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BILLINGS - Using a sophisticated scientific method he helped create, a forensic entomologist told a District Court jury Friday that the insect activity on Gerald Morris' body indicates that he died sometime between Sept. 18 and Sept. 21, 2006.

Dr. Neal Haskell testified during the 15th day of Richard Covington's triple-murder trial, capping two days of mostly scientific evidence from prosecutors who allege the 47-year-old Billings man killed his three neighbors.

Haskell spent about two hours testifying Friday morning before the trial broke for the weekend. It will resume Tuesday, and prosecutors are expected to rest their case midweek. The trial before Judge G. Todd Baugh began with jury selection on Feb. 8.

Covington is charged with three counts of deliberate homicide for the deaths of Norman Leighton, 69, Patti Hubbert, 54, and Gerald Morris, 43. Covington and the victims lived in the same small cluster of apartments on South 28th Street. Covington is also charged with a dozen other felony offenses related to the murders.

Firefighters discovered the bodies of Leighton and Hubbert inside their smoldering apartment on Sept. 22, 2006. Morris' body was found about two weeks later, on Oct. 4, off of Blue Creek Road about seven miles south of Billings.

Determining for the jury when Morris was killed has been a major task for prosecutors. A forensic pathologist testified earlier that he estimated the death based on the level of decomposition sometime between Sept. 7 and Sept. 22.

Another witness previously told jurors that he let Covington borrow his truck on Sept. 19, the day prosecutors allege Covington drove Morris to the remote area and shot him in the back with a .44-caliber magnum revolver taken from Leighton and Hubbert's apartment.

Haskell's testimony narrowed the day of Morris' death down even more.

As a leading scientist in the field of forensic entomology, Haskell told jurors that he and colleagues in his field have developed a way to estimate when a death occurred by the studying the amount of insect activity and growth on a body. In this case, fly maggots found in and around Morris' body were collected by investigators and sent to Haskell for analysis.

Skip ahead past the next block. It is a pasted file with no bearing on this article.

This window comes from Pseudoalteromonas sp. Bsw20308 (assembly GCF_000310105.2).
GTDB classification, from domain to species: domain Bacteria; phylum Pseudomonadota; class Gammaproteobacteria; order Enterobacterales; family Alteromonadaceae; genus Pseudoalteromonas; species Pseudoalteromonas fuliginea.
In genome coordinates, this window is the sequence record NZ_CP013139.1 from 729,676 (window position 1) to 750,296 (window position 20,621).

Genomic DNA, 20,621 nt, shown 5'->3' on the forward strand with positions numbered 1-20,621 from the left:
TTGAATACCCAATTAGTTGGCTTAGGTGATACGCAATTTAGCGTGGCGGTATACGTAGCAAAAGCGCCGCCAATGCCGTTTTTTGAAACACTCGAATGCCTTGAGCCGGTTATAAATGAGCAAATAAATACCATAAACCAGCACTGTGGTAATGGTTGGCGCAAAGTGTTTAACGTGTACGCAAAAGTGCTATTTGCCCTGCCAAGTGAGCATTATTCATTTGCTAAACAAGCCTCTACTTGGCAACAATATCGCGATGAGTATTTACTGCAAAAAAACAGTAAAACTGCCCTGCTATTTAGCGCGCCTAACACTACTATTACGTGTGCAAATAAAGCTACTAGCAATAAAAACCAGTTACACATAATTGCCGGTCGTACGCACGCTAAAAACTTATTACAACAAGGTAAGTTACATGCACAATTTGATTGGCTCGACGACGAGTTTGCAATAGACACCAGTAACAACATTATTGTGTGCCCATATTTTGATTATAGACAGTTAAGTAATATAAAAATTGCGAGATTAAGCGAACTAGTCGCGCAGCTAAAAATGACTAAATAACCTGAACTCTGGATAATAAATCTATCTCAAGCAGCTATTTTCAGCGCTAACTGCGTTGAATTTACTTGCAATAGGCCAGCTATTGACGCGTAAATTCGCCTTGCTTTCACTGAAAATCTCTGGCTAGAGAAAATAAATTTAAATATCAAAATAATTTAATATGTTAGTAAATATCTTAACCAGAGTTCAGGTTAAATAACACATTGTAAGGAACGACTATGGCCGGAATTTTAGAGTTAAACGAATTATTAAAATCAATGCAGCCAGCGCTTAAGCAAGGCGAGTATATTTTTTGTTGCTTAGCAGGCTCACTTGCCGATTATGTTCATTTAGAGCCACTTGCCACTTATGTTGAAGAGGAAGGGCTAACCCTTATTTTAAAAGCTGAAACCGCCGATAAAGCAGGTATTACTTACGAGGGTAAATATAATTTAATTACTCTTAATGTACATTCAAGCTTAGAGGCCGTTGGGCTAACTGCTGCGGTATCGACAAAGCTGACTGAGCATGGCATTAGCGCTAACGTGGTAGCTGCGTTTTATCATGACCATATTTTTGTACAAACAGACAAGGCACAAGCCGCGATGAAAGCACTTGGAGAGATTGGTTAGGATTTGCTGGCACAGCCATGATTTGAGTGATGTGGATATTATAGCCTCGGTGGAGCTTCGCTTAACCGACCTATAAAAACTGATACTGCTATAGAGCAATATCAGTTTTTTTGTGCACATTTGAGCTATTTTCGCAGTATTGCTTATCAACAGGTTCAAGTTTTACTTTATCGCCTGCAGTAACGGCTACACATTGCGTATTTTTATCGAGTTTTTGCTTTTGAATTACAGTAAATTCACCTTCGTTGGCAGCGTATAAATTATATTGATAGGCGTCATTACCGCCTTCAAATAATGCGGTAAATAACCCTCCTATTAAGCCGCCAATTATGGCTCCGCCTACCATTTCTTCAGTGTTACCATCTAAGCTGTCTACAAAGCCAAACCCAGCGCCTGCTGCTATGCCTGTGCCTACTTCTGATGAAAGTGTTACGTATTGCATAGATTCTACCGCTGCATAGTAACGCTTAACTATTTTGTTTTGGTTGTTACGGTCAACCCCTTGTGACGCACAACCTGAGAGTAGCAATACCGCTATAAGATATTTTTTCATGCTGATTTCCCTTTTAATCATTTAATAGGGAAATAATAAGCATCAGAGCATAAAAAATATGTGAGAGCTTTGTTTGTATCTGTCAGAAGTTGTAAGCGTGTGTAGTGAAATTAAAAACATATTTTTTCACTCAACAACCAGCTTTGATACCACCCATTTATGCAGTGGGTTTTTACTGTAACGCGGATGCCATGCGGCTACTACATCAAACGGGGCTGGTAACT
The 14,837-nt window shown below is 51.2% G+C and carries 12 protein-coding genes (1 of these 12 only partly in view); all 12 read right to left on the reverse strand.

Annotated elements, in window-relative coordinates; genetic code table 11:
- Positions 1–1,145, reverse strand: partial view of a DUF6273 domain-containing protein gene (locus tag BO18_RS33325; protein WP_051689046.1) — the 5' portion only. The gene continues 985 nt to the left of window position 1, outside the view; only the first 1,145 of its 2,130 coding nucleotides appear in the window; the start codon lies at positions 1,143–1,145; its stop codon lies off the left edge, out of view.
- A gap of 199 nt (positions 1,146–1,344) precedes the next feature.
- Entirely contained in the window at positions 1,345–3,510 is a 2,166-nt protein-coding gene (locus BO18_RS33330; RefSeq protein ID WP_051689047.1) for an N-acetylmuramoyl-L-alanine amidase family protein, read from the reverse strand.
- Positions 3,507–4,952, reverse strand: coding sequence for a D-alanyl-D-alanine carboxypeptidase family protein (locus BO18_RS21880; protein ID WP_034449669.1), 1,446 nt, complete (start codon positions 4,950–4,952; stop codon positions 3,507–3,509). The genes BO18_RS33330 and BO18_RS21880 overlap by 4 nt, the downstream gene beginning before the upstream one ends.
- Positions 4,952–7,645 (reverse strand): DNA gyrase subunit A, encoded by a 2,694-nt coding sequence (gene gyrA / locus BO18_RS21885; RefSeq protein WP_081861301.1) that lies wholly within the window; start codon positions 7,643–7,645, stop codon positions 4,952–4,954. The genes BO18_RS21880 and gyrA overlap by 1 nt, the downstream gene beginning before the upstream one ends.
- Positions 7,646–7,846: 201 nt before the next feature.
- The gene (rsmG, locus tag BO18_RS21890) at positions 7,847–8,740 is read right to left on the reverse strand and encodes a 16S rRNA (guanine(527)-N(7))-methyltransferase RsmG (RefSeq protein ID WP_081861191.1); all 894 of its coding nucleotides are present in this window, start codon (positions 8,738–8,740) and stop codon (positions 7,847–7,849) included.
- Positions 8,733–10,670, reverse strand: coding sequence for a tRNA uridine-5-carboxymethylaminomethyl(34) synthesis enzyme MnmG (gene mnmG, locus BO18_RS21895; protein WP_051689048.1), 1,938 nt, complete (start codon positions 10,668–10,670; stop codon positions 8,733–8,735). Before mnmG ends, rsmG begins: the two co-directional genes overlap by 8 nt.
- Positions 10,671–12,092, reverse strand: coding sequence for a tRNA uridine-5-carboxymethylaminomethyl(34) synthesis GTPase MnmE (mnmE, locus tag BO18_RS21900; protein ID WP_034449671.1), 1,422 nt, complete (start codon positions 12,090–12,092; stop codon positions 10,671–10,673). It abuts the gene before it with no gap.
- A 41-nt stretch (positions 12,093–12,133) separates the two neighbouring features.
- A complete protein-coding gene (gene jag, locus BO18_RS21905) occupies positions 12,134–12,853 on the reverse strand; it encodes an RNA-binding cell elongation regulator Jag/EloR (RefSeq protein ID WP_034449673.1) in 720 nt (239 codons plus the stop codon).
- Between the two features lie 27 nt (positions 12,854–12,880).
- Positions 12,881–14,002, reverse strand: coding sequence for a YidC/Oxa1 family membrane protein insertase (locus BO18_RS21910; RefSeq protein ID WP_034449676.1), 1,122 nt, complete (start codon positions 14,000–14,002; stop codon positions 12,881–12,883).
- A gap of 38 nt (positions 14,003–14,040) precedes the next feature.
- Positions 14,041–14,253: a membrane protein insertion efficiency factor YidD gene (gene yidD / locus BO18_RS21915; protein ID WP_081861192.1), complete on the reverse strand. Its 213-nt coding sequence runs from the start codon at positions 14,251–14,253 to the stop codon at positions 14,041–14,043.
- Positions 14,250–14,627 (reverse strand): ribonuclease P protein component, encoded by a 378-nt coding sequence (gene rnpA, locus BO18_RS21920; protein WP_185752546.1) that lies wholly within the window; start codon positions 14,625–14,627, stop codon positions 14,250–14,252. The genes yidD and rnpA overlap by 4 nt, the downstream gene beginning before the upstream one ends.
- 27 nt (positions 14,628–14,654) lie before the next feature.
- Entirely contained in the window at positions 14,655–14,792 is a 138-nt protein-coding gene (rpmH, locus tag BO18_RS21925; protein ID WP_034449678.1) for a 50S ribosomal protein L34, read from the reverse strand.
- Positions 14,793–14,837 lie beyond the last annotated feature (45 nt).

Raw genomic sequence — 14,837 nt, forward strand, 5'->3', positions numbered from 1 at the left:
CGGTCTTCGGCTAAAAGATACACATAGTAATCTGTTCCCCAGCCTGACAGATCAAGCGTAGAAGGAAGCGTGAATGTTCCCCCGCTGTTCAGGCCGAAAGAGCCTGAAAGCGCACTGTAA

Haskell explained in detail for the jury how he uses the growth stages of maggots and other factors, such as weather, temperature and other environmental factors, to estimate how long a person has been dead. Much of the data used in the analysis was developed and refined at what Haskell described as a "body farm," where he and other scientists use dead pigs to study the infestation and growth rates of different insect species.

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Two common fly species from the Rocky Mountain region were discovered on Morris' body, Haskell said. The female fly of both species will deposit hundreds of eggs at a time on a body as a food source for the young insects.

Haskell then described how he uses the stages of maggot growth found on a body combined with a mathematical formula that measures energy from weather and other data to come to an estimate of when death occurred. His measurements in this case placed Morris' death sometime between Sept. 18 and 21, he said.

Other scientists who testified this past week included the supervisor of the Montana State Crime Lab DNA section, a serologist from the state crime lab, and a DNA analyst from a private lab in North Carolina that was hired to conduct tests on evidence collected from the triple-murder crime scenes.

Of the numerous items taken from Leighton and Hubbert's apartment and sent to the labs, the scientists said they found Covington's DNA on one item, a stained pillow that was located near Leighton's body.

An animal DNA expert from California is among the witnesses yet to be called. In court records, prosecutes say that a dog hair found on a towel used to suffocate Hubbert was matched to a dog owned by Covington.

 

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